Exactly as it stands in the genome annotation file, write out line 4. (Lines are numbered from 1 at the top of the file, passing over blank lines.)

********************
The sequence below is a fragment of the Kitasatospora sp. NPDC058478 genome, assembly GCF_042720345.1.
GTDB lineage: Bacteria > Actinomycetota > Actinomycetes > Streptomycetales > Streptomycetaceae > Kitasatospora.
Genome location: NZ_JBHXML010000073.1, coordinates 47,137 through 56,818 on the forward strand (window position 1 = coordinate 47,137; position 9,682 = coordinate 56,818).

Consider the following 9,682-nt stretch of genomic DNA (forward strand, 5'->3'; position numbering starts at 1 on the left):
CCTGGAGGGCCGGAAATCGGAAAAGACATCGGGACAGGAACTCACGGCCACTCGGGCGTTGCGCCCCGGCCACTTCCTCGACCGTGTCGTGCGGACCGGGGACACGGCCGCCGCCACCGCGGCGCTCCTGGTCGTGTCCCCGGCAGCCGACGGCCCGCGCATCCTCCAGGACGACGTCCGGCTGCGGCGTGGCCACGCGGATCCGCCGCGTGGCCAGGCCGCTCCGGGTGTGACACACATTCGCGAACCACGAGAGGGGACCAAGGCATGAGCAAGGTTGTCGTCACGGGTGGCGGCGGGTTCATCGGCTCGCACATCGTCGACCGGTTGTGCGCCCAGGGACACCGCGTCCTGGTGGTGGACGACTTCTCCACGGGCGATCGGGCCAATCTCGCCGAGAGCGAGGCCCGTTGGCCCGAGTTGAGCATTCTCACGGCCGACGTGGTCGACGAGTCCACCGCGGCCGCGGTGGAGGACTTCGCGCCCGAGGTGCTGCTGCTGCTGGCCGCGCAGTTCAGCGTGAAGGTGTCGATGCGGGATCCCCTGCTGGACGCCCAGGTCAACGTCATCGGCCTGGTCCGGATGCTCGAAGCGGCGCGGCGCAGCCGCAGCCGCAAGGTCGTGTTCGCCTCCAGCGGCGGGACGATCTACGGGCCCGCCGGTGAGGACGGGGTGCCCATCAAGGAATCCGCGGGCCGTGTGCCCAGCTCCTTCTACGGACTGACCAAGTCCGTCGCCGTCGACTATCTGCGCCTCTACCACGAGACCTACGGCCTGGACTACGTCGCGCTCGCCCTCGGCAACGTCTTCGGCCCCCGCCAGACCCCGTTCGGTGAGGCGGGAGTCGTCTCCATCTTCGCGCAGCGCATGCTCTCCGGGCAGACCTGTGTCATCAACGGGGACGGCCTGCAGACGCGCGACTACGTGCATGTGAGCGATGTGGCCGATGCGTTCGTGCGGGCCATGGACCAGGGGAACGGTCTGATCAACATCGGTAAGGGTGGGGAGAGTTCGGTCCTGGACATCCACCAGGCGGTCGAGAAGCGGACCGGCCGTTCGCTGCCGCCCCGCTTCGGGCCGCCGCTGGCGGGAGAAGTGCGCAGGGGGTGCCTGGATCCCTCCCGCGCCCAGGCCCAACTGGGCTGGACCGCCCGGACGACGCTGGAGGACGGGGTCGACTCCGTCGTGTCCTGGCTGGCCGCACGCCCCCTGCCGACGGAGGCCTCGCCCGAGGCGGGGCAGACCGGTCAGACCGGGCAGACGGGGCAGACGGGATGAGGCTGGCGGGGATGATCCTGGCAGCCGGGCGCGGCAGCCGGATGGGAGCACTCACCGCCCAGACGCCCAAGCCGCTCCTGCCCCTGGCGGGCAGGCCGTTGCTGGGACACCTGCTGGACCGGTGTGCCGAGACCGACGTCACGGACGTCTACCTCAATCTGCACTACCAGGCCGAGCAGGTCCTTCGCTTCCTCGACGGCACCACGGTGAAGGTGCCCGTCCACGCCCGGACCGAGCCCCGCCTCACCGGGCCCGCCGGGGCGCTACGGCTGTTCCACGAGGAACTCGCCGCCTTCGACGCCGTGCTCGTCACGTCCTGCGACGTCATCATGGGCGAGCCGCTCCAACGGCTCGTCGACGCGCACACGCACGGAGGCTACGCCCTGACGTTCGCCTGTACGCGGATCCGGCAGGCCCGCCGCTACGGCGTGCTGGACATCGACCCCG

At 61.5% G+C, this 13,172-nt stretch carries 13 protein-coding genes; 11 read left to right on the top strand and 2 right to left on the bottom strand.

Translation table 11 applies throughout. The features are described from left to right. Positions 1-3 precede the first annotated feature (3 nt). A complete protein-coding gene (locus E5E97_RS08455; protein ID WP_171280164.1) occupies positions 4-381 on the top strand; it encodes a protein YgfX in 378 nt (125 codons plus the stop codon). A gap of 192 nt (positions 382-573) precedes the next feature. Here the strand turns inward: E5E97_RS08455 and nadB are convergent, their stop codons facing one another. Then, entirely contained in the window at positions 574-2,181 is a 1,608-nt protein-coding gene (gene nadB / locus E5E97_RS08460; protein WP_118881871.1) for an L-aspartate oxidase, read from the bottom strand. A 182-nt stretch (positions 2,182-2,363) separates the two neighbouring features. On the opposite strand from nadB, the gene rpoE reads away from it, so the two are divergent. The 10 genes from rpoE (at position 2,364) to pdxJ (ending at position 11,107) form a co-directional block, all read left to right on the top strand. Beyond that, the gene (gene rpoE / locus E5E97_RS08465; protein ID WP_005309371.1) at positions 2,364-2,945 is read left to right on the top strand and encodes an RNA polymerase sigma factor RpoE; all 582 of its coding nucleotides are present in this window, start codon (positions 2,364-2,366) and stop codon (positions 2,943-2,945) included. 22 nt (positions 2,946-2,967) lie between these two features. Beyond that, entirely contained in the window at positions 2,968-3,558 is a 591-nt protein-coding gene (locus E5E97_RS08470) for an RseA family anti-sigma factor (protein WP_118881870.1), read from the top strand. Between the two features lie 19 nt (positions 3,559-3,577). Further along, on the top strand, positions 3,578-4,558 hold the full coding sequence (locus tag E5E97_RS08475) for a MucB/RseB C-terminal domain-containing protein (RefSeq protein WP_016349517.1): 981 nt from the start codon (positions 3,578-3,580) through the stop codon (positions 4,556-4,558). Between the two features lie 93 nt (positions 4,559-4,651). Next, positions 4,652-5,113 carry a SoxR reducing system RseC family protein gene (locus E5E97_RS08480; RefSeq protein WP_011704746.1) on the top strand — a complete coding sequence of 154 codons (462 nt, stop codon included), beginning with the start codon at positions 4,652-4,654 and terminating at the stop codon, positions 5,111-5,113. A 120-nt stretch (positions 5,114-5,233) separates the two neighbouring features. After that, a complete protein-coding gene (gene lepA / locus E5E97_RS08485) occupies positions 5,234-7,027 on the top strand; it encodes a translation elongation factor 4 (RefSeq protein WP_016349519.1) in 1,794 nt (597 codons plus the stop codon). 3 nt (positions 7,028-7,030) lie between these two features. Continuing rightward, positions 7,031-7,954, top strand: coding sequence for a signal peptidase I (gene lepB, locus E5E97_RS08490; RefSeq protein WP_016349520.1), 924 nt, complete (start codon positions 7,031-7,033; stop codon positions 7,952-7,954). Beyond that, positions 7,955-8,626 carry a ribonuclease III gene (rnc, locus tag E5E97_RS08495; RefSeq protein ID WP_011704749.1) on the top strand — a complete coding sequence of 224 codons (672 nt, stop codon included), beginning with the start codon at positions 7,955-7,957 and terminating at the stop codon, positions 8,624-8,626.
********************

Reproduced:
Consider the following 9,682-nt stretch of genomic DNA (forward strand, 5'->3'; position numbering starts at 1 on the left):